Introduction: Diamond-Blackfan anemia (DBA) is a rare inherited bone marrow failure syndrome (IBMFS) characterized by erythroid hypoplasia. It is associated with a number of congenital anomalies and a high risk of developing specific cancers. DBA is caused by germline mutations or deletions in genes affecting ribosomal biogenesis and function, with autosomal dominant or X-linked recessive patterns of inheritance. The most commonly mutated gene is RPS19, seen in approximately 25% of patients. About 45% of DBA families have no known disease-causing pathogenic variant.
Methods: Affected and unaffected individuals from families with DBA were ascertained through the IRB-approved NCI IBMFS retrospective/prospective cohort study (ClinicalTrials.gov Identifier: NCT00027274). Study participants completed detailed family and medical history questionnaires, medical records were reviewed, and a subset of families underwent clinical evaluations at the NIH Clinical Center. DBA patients enrolled prior to 2014 underwent routine clinical mutation testing for the established DBA genes; beginning in 2014, DBA patient samples (buccal and blood DNA) were evaluated by whole exome sequencing (WES) for mutation identification. We incorporated WES with deletion analyses and copy number variant (CNV) assessment to uncover the genetic changes causative of DBA. Deletion analyses performed included SNP genotyping and array comparative genomic hybridization. Functional effects of the genetic variants were proven by pre-rRNA processing defect analysis by Northern blot. Controls for functional studies were healthy mutation-negative individuals from the IBMFS study.
Results: Genetic testing information was available in 61 of the 87 families with DBA enrolled in the IBMFS study. Thirty-five of the 61 families did not have a known genetic cause at enrollment. Our combined approach of WES, deletion and CNV analyses identified the causative pathogenic variant in 18 of the 35 (51%) uncharacterized DBA families. We discovered pathogenic variants in two previously undescribed genes in two DBA families. One family had a nonsynonymous variant (p.K77N) in RPL35; the second family had a nonsynonymous variant (p. L51S) in RPL18. Both of these variants result in characteristic pre-rRNA processing defects. Our analyses also uncovered germline mosaic deletions in known DBA genes in both buccal and blood cells of two patients from two different families. One was a 1.8 Mb mosaic deletion in chromosome 15 including RPS17; the other was a large 2.5 Mb mosaic deletion on chromosome 3 including RPL35A. In addition to these findings, we found variants in previously known DBA-associated ribosomal genes in 14 of the 35 families.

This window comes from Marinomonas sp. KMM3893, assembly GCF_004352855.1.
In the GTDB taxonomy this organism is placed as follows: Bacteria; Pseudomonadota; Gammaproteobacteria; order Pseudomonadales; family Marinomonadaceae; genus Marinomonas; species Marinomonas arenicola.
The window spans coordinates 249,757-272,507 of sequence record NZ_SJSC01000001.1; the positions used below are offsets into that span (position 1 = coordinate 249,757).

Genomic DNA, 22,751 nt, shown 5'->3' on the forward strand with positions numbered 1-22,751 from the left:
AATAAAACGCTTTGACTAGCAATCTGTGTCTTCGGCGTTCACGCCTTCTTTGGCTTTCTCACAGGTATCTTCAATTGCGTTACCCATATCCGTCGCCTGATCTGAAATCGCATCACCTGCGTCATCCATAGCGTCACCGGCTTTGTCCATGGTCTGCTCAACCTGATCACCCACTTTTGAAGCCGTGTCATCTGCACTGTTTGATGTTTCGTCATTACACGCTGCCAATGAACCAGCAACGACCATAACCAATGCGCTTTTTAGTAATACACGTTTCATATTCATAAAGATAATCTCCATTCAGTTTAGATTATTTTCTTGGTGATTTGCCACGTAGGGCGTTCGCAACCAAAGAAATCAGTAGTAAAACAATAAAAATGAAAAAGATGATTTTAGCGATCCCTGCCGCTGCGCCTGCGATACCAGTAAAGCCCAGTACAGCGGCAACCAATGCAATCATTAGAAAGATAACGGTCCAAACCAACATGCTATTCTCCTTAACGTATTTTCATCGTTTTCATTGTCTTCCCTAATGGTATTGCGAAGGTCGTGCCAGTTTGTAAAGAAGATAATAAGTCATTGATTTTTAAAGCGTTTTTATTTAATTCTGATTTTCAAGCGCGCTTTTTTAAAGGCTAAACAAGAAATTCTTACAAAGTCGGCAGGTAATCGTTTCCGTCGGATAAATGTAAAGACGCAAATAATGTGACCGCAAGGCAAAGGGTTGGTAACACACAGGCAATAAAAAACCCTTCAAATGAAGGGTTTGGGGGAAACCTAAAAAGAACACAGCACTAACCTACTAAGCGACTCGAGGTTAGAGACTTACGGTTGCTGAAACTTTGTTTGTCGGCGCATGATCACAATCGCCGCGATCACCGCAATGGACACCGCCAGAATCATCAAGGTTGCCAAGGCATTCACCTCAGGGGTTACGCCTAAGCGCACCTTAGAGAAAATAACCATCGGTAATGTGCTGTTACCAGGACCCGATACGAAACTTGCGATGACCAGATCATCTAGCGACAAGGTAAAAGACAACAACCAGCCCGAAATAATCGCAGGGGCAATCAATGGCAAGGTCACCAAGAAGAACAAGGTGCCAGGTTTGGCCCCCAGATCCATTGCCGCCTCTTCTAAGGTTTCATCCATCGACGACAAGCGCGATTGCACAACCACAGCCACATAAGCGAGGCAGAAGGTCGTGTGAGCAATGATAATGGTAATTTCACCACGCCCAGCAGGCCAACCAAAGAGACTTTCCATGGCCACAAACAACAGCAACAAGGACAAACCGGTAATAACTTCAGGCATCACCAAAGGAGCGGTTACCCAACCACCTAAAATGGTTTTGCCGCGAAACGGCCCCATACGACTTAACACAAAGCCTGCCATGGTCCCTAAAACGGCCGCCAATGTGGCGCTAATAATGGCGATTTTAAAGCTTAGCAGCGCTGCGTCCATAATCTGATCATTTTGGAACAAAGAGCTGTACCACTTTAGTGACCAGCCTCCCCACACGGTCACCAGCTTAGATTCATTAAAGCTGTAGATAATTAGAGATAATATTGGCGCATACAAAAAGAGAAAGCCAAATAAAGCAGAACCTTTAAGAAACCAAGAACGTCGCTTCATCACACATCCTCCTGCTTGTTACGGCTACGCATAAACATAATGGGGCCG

We further evaluated the genomic characteristics of the entire DBA cohort. Pathogenic variants in ribosomal DBA genes were found in a total of 44 of the 61 families (72%) on whom genetic testing information and/or biospecimens were available. RPS19 was the most frequently mutated gene and accounted for 36% of families, followed by RPL35A and RPS26, accounting for 14% and 11% each, respectively. Notably, 30% of the variation in disease-causing genes in our cohort was due to a single copy or mosaic gene deletion. We had complete parental testing and inheritance information on 23 (52%) of the 44 families whose gene was identified. Ten of the 23 (43%) had an inherited mutation and 13 (57%) had a de novo change in the causative gene (both parents were negative for the affected child's disease-associated mutation). At this time, 17 of 61 families tested (28%) do not have a characterized disease-associated mutation.
Conclusion: This efficient comprehensive genomic approach was the basis for our discovery of two novel causes of DBA, characterization of ribosomal gene deletions not previously described to be disease-associated, and of DBA-associated germline mosaicism. We identified the disease-associated mutations in 51% (18 of 35) of our families without a known genetic cause of DBA. A total of 74% (44 of 61) of our families are now genetically characterized. Our comprehensive approach appears to provide more genomic information than other methods since pathogenic variants of DBA genes have been reported previously in about 55% of DBA patients.
No relevant conflicts of interest to declare.
Asterisk with author names denotes non-ASH members.